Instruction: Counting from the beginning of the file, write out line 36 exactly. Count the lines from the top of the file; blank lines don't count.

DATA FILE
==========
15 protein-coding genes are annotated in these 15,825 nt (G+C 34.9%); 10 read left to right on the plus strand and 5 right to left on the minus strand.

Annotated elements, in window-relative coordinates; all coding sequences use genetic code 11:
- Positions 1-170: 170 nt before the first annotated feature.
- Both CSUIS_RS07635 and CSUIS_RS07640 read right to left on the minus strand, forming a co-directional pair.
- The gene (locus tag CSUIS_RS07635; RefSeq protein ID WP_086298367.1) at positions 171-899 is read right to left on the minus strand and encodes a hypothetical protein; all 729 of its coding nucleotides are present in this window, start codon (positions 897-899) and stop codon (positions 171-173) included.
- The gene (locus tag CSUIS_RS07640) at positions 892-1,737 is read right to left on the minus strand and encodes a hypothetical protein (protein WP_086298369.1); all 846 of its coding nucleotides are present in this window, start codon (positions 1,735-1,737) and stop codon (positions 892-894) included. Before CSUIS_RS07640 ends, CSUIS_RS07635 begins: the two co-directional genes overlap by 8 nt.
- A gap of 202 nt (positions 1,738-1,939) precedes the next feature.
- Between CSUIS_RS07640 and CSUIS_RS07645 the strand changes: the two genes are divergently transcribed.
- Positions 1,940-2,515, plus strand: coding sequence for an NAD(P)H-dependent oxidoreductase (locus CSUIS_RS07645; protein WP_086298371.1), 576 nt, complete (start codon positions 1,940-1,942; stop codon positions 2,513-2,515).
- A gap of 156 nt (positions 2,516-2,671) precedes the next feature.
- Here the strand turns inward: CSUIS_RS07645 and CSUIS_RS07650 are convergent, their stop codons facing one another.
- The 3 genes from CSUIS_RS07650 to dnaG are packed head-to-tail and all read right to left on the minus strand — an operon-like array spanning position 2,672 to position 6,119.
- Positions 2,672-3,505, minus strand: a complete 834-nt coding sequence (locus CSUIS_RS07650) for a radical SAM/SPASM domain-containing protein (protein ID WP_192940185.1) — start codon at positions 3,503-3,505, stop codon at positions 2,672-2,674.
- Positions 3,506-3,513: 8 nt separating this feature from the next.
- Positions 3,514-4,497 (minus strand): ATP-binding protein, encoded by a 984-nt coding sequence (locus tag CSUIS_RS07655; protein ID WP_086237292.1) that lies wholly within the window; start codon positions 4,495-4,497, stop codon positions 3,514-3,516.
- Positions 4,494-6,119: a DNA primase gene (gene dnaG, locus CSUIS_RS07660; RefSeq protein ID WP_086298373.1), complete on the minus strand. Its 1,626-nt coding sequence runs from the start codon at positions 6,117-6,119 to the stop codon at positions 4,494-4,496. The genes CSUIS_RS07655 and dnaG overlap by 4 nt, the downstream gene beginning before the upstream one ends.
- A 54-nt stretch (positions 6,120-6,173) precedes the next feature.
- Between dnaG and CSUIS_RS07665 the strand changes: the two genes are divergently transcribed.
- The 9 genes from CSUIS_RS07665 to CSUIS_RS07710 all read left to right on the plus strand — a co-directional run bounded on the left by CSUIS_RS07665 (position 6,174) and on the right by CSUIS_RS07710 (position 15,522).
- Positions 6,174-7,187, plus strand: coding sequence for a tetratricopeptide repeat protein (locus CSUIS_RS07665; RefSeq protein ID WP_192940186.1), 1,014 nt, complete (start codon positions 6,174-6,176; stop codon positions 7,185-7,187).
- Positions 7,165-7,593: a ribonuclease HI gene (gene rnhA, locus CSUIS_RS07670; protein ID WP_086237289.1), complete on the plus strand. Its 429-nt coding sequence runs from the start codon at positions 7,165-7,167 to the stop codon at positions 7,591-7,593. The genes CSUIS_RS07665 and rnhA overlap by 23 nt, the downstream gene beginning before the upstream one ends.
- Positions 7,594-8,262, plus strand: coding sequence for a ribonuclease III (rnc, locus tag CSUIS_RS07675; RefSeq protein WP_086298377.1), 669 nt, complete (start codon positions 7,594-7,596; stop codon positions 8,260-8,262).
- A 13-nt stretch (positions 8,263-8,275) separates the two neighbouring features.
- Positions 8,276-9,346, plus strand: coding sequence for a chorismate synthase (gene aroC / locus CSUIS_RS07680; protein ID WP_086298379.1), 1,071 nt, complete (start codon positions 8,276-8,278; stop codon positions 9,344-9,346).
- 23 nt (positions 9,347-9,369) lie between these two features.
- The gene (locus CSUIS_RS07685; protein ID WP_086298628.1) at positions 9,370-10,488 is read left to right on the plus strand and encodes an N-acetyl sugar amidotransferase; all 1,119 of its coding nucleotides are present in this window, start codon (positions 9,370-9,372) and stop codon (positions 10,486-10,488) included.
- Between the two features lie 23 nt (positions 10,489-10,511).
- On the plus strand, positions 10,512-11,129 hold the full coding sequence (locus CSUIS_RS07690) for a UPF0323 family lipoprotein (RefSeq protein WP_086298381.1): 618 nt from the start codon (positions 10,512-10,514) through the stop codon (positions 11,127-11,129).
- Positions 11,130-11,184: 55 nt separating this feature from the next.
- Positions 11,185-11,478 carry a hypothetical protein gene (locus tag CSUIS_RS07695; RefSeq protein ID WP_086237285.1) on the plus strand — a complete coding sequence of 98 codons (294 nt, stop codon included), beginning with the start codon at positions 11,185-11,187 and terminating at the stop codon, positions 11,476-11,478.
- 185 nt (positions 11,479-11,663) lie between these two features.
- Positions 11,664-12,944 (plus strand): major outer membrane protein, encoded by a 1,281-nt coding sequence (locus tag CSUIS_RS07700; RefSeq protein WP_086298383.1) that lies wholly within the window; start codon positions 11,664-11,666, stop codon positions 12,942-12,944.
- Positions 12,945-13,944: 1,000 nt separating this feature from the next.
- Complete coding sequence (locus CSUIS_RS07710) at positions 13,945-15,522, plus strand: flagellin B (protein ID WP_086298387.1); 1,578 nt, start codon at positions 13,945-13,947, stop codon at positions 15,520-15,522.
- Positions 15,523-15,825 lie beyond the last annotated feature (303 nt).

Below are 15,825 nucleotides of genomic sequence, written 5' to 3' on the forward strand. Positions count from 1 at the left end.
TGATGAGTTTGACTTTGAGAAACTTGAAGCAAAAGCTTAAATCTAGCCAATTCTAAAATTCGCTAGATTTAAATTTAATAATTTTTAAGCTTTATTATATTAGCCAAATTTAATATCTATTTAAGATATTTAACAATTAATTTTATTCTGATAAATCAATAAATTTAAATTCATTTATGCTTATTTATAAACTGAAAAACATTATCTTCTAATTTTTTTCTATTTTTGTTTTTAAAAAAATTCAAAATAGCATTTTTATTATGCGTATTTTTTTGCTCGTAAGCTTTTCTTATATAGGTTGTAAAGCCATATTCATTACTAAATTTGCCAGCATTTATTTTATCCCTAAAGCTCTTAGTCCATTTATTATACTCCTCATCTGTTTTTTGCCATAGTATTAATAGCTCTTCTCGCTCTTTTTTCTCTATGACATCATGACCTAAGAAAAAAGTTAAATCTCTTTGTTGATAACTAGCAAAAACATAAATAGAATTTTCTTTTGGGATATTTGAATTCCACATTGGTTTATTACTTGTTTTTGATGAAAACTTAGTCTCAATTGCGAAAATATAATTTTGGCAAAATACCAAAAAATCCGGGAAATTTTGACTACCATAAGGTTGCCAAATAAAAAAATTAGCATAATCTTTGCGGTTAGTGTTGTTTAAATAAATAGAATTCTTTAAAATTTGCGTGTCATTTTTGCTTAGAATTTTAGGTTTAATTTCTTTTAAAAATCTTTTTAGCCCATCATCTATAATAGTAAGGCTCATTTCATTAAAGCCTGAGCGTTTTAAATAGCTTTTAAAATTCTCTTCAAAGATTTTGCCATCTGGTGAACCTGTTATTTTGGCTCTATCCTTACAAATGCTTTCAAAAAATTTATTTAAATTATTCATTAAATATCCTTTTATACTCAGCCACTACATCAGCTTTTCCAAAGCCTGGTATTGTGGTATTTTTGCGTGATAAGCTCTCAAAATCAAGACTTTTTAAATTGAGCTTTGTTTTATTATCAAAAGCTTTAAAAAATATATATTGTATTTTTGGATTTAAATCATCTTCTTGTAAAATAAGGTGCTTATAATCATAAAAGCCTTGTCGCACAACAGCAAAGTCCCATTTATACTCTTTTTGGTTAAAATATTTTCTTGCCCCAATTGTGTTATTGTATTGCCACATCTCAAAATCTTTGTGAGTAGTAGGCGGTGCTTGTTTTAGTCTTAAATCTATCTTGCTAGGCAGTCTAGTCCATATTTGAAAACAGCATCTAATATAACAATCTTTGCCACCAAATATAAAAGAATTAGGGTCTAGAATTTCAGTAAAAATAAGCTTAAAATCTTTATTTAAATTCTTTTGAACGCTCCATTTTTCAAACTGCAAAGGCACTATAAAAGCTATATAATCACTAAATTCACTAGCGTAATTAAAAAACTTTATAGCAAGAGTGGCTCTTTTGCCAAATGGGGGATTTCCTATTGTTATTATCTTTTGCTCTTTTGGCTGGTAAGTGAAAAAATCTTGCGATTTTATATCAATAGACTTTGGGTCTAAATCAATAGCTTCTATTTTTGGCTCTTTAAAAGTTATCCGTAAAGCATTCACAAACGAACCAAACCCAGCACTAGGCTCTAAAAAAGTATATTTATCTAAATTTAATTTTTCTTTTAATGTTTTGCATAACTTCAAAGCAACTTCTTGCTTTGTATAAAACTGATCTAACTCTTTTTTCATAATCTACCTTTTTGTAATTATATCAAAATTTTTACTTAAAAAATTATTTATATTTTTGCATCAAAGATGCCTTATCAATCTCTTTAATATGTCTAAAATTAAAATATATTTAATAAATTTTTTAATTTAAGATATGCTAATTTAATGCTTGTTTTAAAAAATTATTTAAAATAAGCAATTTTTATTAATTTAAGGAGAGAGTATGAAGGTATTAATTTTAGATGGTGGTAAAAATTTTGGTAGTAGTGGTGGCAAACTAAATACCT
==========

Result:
Below are 15,825 nucleotides of genomic sequence, written 5' to 3' on the forward strand. Positions count from 1 at the left end.